A Beautiful Thing Essay, Research Paper
A Beautiful Thing
Lucy Grealy, in her essay Mirrors , gives an awesome portrayal of how our external being, as seen by others, shapes and influences our own feelings of inner worth. The author breaks down the true definition of individuality, pointing out that individualism is really nothing more than the way society perceives us. For example, when Lucy was young, her family and doctors rewarded her good behavior (i.e. silence) during chemotherapy by exclaiming, What a brave little girl. Unfortunately, this type of praise installed a false and unhealthy sense of self in Lucy. She became attached to this courageous, stalwart disposition, feeling that her reticence contributed to the approval, attention, and acceptance she received from others. Grealy states, if I broke down, this would be seen as despicable in the eyes of both my parents and doctors. I got tired of being brave, every week I told myself not to cry and every week I failed (50). The author felt that by shedding tears, she had somehow failed to cooperate effectively, leaving disappointment in the heart of her most sought after audience, her parents.
Like so many of us experience today, L. Grealy linked her broken life and lack of self-confidence to her outward, flawed appearance. To illustrate, she writes: I didn t feel I could pass up yet another chance to fix my face, which I confusedly thought concurrent with fixing myself, my soul, my life (49). In most cases, it is not necessarily our own face that humans most desire to change, but similarly, we mistakenly long for modification from the outside inward rather than the inside outward. We struggle with self-acceptance, and ascribe our inadequacy to external blemishes, an outside force,
which denies the possibility for self-assertion and growth. As individuals, when we take on the role of self-martyrdom, we cancel out the likelihood of change because we shift our own responsibility onto others in the form of blame. Many times, we assume improvement and/or approval comes from an origin beyond ourselves (i.e. friends, significant other, children, drugs etc.) and we overlook the internal power that each one of us maintains to alter self-perception.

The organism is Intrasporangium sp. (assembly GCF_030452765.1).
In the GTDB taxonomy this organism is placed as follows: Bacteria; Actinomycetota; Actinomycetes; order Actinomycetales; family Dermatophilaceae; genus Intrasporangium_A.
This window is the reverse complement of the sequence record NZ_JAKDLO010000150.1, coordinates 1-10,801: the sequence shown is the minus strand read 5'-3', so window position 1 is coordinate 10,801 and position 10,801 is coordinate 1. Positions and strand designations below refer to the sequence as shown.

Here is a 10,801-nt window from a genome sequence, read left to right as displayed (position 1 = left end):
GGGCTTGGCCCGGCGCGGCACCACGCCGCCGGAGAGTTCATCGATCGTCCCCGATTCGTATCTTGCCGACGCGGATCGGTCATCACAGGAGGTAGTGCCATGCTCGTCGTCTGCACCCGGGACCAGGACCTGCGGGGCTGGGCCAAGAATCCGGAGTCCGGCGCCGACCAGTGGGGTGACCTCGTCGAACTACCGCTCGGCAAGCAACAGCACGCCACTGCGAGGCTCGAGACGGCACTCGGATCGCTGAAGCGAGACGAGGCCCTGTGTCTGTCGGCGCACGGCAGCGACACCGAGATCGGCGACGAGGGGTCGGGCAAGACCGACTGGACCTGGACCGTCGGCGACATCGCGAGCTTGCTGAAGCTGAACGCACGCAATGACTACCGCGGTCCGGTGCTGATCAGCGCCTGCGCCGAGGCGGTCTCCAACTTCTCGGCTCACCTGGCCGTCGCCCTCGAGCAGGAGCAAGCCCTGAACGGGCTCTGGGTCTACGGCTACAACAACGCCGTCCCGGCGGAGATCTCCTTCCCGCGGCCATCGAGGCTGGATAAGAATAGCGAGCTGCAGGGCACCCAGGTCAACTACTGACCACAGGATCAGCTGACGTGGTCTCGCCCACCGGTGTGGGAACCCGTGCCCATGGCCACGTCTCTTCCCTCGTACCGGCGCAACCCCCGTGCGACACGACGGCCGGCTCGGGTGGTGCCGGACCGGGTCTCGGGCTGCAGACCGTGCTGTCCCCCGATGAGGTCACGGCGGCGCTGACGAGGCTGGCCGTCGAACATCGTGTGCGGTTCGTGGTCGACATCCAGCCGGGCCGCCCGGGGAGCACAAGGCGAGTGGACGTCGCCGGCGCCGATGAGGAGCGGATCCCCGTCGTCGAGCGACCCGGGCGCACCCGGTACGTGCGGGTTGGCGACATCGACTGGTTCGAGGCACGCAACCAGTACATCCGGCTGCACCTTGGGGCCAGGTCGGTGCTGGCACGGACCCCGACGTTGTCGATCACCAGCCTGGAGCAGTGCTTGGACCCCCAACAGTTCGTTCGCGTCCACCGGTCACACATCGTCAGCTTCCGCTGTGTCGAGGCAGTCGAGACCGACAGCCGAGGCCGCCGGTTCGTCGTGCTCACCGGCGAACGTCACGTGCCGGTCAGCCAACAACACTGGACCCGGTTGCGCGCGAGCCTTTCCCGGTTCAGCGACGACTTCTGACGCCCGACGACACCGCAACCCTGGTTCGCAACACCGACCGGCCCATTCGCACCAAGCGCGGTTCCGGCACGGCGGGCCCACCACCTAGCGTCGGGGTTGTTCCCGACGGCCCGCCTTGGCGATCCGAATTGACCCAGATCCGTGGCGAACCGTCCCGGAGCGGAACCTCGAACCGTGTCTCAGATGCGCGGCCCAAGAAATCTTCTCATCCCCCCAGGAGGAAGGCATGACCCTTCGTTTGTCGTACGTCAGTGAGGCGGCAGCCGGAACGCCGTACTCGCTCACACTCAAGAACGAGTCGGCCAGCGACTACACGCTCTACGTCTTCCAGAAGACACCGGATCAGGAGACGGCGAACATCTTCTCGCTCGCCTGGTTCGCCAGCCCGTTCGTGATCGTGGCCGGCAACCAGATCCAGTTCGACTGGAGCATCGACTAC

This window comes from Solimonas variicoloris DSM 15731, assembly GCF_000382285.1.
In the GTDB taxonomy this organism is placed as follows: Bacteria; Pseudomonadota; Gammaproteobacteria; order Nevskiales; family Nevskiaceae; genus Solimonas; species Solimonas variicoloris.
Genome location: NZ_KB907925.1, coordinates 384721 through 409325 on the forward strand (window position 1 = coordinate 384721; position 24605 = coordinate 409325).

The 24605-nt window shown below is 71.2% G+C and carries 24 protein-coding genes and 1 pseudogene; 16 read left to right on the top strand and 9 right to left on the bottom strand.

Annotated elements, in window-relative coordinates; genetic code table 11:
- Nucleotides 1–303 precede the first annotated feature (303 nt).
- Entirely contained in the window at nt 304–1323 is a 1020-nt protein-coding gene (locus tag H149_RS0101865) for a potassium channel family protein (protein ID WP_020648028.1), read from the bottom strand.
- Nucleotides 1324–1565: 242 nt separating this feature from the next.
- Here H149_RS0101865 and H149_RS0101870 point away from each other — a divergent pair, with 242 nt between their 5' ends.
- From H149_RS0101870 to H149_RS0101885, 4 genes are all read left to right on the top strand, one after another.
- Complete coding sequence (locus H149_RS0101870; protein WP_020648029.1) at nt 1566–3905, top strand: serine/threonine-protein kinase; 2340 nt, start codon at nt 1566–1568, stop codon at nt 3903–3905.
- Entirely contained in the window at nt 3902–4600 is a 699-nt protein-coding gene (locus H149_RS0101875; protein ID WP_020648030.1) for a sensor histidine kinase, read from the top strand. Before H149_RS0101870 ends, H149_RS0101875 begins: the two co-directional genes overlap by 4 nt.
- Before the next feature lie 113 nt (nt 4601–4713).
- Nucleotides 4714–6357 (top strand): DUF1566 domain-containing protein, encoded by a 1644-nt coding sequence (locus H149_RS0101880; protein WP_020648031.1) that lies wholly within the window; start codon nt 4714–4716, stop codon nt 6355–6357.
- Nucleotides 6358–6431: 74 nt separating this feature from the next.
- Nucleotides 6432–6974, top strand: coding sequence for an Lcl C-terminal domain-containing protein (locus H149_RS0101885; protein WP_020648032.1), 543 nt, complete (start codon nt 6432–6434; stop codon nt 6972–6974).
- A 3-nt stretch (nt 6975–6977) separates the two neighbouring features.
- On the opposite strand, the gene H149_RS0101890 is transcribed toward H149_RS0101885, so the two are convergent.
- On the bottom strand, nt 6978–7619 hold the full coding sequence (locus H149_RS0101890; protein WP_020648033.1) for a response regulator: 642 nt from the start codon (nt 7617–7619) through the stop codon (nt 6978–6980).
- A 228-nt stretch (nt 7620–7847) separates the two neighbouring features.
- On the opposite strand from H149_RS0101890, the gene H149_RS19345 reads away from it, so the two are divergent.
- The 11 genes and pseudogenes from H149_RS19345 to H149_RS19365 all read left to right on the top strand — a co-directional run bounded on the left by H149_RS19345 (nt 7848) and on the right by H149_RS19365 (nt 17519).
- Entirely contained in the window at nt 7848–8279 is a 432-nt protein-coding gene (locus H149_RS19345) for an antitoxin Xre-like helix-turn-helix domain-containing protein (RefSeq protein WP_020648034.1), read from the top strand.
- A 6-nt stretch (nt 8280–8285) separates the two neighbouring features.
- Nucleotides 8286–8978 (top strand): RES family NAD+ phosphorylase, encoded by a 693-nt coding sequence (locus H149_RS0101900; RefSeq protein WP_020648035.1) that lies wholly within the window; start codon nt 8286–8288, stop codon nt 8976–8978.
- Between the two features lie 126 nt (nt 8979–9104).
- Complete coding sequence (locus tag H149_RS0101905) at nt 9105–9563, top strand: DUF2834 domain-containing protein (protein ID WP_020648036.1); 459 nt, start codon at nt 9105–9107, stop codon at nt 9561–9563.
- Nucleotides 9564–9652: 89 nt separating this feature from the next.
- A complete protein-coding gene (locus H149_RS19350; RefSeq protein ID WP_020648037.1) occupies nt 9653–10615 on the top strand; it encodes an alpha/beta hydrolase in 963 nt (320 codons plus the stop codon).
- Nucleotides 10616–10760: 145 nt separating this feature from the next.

Throughout Lucy s life she has countless operations to fix her broken, abnormal appearance, believing that through outward assimilation she will discover an inward peace. She struggles daily with her inability to hide visible flaws, not realizing that everyone has ugly and unattractive discrepancies (usually in character, rather than appearance). She states, it is only through image that we experience and make decisions about the everyday world (58). The image that L. Grealy refers to, is not shaped by the outward depiction of how others see us in life. Rather, our perception is molded most by how we personally react to each commonplace experience (i.e. trials) and everyday decisions. Like Grealy, at one time or another, most if us have battled with feelings of insufficiency, worthlessness, and inferiority. Self-fulfillment, however, is never found in another person s actions (which are beyond are control) but it is found in our personal reaction to any situation.
In the end, Lucy does have a procedure that seems to enhance her social reception. However, it is not some surgery that generates an outward public acceptance; it is her self-realization of the invaluable, incomparable self-love that she finds deep within herself, and that my friend is a beautiful thing.